Well, the first question I’d ask myself is “How major is the problem?”  If it’s very major – something that makes the book simply not work, then I think you need to tell the author.  I know I’d want to be told – but politely and off-stage.  This  isn’t hard to do in these days when e-mail makes it possible to contact an author even if you can’t manage to do so in person.

The second question I’d ask myself is “At what part in the publication process is the book?”  If the book is a hard cover release, then there is likely to be a paperback publication.  The writer might be able to make the fix for that edition.

When one of the Firekeeper novels was published, my friend Kennard Wilson gently told me that there were all sorts of problems in the list of characters at the end.  I couldn’t fix these in the hard cover, but I made sure I did for the paperback – and I was grateful that Ken took the effort to write these out for me.  You see, the list of characters had been done at the last minute.  Moreover, I’d been struggling to find a way to write the list that would not provide “spoilers” as to the plot of the novel (something that has happened to me as a reader more than once).  Inevitably, errors crept in.  So Ken was really very helpful.

In these days when so many books are published as e-books, the author might choose to make fixes in the e-book.  The same can be said for books published as print-on-demand.  Correcting these entails more, but the author may think it worth doing.  However, if the book is already out in its final form, then I’d consider how serious the problem is before commenting.  How productive would the “correction” be?

This brings me to the second part of CBI’s question: “a prickling inconsistency or physics problem.”

Certainly, “prickling inconsistency” should be drawn to the writer’s attention, especially if the work is in draft.  Often writers change things when writing and may think they have caught all the places they needed to make the change.  However, they may miss one or two.  I certainly caught a few such when I was doing my reading from Huntress  at Bubonicon!

The latter part of the question –  “physics problem” – sounds as if it was a reaction to a particular piece.  Well, writers do their research as best as they can, but it’s axiomatic that there is always one reader who knows more…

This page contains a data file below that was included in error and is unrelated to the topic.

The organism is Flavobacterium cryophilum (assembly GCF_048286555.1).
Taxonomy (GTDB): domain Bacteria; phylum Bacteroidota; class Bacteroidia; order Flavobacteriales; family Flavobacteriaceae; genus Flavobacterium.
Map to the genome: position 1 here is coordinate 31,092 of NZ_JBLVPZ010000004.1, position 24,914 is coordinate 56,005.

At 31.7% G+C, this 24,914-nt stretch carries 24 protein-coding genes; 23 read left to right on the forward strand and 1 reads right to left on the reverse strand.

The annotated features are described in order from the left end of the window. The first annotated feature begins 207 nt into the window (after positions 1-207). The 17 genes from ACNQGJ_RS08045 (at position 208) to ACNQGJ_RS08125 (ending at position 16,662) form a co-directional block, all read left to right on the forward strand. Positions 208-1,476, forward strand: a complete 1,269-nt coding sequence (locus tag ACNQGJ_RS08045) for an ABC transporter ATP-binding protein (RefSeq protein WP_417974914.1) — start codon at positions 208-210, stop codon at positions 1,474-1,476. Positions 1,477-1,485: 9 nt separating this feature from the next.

Or do they?  Let’s take physics.  One of the writers at Bubonicon, Ian Tregillis, is a Los Alamos physicist.   I’m not saying this is who CBI meant but, in Ian’s case,  I’d be really careful correcting his physics.  In fact, I might ask him, “I thought x, y, z was the case, but you said p, d, q.  I’m interested in physics.  Is there something I should catch up on?”

On the other hand, Ian writes alternate history.  Maybe he made the change to underline a specific point.  The risk that a deliberate change will be taken for error is always a risk when writing alternate history.  Steve (S.M.) Stirling was very proud of a subtle reference he made in his novel Conquistador to a descendant of Pocahontas with the surname “Rolfe.”  However, Pocahontas and her husband John Rolfe had no male children.  The name died out with them  Did Stirling’s readers realize he was being clever or did they think he didn’t know his history?

Max Mallowan, husband to Agatha Christie, emphasized in his autobiography that, although Agatha wrote copiously, she researched carefully.  He related how a lawyer started to lecture Agatha on how she’d gotten a key element of inheritance law wrong in one book.  Turns out the lawyer was wrong.  The law had changed.  Agatha had been aware of it and built her book around that change.

Agatha Christie had also worked as a dispenser (basically a pharmacist) during the First World War.  Therefore, she knew the properties of drugs very well.  I’ve heard many people dismiss her use of drugs and drug interaction as facile or incorrect because they assume that she couldn’t have known about a topic when, in fact, she was an expert.

So, if you find a point of error, do consider that the writer might have done it deliberately or actually know the subject very well…  On the other hand, writers do make mistakes and, if they can profit from comments, they’re usually grateful to get them.  In fact, the desire for comments is why many writers belong to writer’s groups or attend workshops.

I hope that helps address what is actually a complex issue.  I’d be interested in what the rest of you think – not just the writers who have been put on the spot, but the readers who have found themselves frustrated by a perceived error.